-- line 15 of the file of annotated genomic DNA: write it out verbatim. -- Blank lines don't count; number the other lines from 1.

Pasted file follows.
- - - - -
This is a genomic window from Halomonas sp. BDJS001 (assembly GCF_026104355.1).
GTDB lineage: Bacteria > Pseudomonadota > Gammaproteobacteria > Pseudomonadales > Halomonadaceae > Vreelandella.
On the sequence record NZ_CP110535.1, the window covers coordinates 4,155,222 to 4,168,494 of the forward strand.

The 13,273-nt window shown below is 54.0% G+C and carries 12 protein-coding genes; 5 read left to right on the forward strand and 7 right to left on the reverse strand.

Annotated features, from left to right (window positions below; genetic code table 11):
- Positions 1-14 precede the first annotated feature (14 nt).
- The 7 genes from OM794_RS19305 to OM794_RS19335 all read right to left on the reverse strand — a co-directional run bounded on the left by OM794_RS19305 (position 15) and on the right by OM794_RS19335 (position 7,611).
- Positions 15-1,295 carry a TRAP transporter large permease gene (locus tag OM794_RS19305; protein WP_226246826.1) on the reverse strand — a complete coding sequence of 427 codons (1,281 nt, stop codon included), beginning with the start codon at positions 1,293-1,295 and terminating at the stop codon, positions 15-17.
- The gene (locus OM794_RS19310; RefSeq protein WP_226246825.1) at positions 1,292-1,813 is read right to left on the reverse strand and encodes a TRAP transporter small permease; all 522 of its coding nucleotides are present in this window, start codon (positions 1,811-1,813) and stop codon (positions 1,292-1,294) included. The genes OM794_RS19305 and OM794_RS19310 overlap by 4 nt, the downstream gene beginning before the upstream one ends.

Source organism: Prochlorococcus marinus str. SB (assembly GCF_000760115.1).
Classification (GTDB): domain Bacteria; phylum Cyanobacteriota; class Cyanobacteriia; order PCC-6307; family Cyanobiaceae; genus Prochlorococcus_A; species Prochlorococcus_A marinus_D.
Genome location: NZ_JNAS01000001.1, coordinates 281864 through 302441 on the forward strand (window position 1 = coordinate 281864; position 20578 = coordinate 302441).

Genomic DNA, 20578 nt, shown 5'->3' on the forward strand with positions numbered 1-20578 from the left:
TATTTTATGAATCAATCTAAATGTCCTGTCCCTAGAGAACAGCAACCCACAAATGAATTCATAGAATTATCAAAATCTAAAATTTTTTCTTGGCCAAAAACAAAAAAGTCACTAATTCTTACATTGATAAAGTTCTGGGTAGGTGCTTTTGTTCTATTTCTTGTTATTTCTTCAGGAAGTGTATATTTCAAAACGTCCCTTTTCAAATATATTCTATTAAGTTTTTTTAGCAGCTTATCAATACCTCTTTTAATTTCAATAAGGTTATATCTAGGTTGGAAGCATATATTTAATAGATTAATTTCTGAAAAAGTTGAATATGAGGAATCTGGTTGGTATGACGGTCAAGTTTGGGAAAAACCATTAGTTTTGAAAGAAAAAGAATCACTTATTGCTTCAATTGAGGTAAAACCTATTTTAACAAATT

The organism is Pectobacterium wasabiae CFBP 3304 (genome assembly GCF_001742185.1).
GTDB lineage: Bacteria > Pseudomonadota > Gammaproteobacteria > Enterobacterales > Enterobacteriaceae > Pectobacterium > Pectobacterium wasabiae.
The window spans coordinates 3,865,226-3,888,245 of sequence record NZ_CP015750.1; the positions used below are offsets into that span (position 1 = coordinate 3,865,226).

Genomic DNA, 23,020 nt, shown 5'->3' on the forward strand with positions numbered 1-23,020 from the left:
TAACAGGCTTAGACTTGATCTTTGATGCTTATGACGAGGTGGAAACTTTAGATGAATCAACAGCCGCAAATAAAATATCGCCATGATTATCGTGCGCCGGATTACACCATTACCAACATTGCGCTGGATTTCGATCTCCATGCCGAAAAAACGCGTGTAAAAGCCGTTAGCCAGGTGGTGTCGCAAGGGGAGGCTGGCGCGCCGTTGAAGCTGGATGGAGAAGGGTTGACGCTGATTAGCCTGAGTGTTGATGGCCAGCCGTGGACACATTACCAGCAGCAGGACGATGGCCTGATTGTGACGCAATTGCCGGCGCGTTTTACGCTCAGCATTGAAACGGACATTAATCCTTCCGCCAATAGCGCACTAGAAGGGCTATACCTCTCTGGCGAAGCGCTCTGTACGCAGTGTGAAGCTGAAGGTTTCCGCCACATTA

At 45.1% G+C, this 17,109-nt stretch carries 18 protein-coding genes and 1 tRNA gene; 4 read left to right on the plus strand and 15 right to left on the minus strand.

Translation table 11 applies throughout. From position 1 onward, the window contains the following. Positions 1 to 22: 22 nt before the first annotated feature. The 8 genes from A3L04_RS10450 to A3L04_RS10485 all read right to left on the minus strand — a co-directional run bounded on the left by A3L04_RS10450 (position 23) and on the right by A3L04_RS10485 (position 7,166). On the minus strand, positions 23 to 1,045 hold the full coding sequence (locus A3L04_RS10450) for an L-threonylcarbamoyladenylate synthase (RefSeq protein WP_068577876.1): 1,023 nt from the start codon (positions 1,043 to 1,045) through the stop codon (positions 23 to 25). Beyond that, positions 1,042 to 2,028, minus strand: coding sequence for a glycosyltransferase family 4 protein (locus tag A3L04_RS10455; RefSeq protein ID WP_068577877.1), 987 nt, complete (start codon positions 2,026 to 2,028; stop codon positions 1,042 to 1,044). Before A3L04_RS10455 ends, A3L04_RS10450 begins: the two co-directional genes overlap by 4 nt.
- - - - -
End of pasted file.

The organism is Pectobacterium wasabiae CFBP 3304 (genome assembly GCF_001742185.1).